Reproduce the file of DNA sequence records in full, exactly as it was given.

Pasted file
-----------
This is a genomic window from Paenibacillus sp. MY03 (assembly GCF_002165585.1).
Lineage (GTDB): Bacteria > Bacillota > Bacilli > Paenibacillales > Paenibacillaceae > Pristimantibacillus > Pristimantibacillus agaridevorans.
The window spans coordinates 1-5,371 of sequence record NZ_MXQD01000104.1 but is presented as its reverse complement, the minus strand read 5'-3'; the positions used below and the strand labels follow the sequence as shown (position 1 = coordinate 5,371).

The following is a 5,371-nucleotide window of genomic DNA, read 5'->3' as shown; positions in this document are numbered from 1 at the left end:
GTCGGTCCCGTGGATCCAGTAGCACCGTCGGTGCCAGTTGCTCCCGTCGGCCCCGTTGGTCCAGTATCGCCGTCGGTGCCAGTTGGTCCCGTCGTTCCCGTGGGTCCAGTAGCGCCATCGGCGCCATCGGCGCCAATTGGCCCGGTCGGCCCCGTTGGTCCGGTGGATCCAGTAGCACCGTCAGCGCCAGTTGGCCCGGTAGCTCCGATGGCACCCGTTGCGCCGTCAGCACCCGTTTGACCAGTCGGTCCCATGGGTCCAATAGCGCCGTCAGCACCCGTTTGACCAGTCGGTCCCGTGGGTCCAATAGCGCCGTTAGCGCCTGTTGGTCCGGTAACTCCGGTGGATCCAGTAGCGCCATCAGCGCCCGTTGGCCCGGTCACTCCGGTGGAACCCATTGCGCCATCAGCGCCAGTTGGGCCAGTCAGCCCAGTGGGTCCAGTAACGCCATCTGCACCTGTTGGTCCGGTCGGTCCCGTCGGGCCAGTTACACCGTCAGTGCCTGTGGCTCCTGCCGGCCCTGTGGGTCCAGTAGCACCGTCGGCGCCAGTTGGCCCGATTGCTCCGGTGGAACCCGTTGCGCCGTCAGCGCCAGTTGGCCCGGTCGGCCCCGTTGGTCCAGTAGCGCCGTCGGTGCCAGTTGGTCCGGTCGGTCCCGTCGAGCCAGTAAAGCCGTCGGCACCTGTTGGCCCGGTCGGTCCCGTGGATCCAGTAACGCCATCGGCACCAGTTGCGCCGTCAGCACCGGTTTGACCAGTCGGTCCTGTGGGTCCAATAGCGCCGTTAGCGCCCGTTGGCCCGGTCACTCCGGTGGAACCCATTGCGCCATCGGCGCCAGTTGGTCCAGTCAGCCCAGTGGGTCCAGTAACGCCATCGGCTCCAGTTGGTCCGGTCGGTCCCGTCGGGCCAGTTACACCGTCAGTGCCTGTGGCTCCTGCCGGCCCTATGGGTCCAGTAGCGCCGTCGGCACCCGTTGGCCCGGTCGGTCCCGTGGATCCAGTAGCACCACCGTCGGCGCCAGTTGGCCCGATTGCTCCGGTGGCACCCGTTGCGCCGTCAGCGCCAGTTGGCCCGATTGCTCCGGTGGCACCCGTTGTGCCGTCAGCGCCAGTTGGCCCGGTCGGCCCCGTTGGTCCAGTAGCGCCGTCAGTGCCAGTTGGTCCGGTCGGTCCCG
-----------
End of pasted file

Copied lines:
This is a genomic window from Paenibacillus sp. MY03 (assembly GCF_002165585.1).
Lineage (GTDB): Bacteria > Bacillota > Bacilli > Paenibacillales > Paenibacillaceae > Pristimantibacillus > Pristimantibacillus agaridevorans.
The window spans coordinates 1-5,371 of sequence record NZ_MXQD01000104.1 but is presented as its reverse complement, the minus strand read 5'-3'; the positions used below and the strand labels follow the sequence as shown (position 1 = coordinate 5,371).

The following is a 5,371-nucleotide window of genomic DNA, read 5'->3' as shown; positions in this document are numbered from 1 at the left end:
GTCGGTCCCGTGGATCCAGTAGCACCGTCGGTGCCAGTTGCTCCCGTCGGCCCCGTTGGTCCAGTATCGCCGTCGGTGCCAGTTGGTCCCGTCGTTCCCGTGGGTCCAGTAGCGCCATCGGCGCCATCGGCGCCAATTGGCCCGGTCGGCCCCGTTGGTCCGGTGGATCCAGTAGCACCGTCAGCGCCAGTTGGCCCGGTAGCTCCGATGGCACCCGTTGCGCCGTCAGCACCCGTTTGACCAGTCGGTCCCATGGGTCCAATAGCGCCGTCAGCACCCGTTTGACCAGTCGGTCCCGTGGGTCCAATAGCGCCGTTAGCGCCTGTTGGTCCGGTAACTCCGGTGGATCCAGTAGCGCCATCAGCGCCCGTTGGCCCGGTCACTCCGGTGGAACCCATTGCGCCATCAGCGCCAGTTGGGCCAGTCAGCCCAGTGGGTCCAGTAACGCCATCTGCACCTGTTGGTCCGGTCGGTCCCGTCGGGCCAGTTACACCGTCAGTGCCTGTGGCTCCTGCCGGCCCTGTGGGTCCAGTAGCACCGTCGGCGCCAGTTGGCCCGATTGCTCCGGTGGAACCCGTTGCGCCGTCAGCGCCAGTTGGCCCGGTCGGCCCCGTTGGTCCAGTAGCGCCGTCGGTGCCAGTTGGTCCGGTCGGTCCCGTCGAGCCAGTAAAGCCGTCGGCACCTGTTGGCCCGGTCGGTCCCGTGGATCCAGTAACGCCATCGGCACCAGTTGCGCCGTCAGCACCGGTTTGACCAGTCGGTCCTGTGGGTCCAATAGCGCCGTTAGCGCCCGTTGGCCCGGTCACTCCGGTGGAACCCATTGCGCCATCGGCGCCAGTTGGTCCAGTCAGCCCAGTGGGTCCAGTAACGCCATCGGCTCCAGTTGGTCCGGTCGGTCCCGTCGGGCCAGTTACACCGTCAGTGCCTGTGGCTCCTGCCGGCCCTATGGGTCCAGTAGCGCCGTCGGCACCCGTTGGCCCGGTCGGTCCCGTGGATCCAGTAGCACCACCGTCGGCGCCAGTTGGCCCGATTGCTCCGGTGGCACCCGTTGCGCCGTCAGCGCCAGTTGGCCCGATTGCTCCGGTGGCACCCGTTGTGCCGTCAGCGCCAGTTGGCCCGGTCGGCCCCGTTGGTCCAGTAGCGCCGTCAGTGCCAGTTGGTCCGGTCGGTCCCG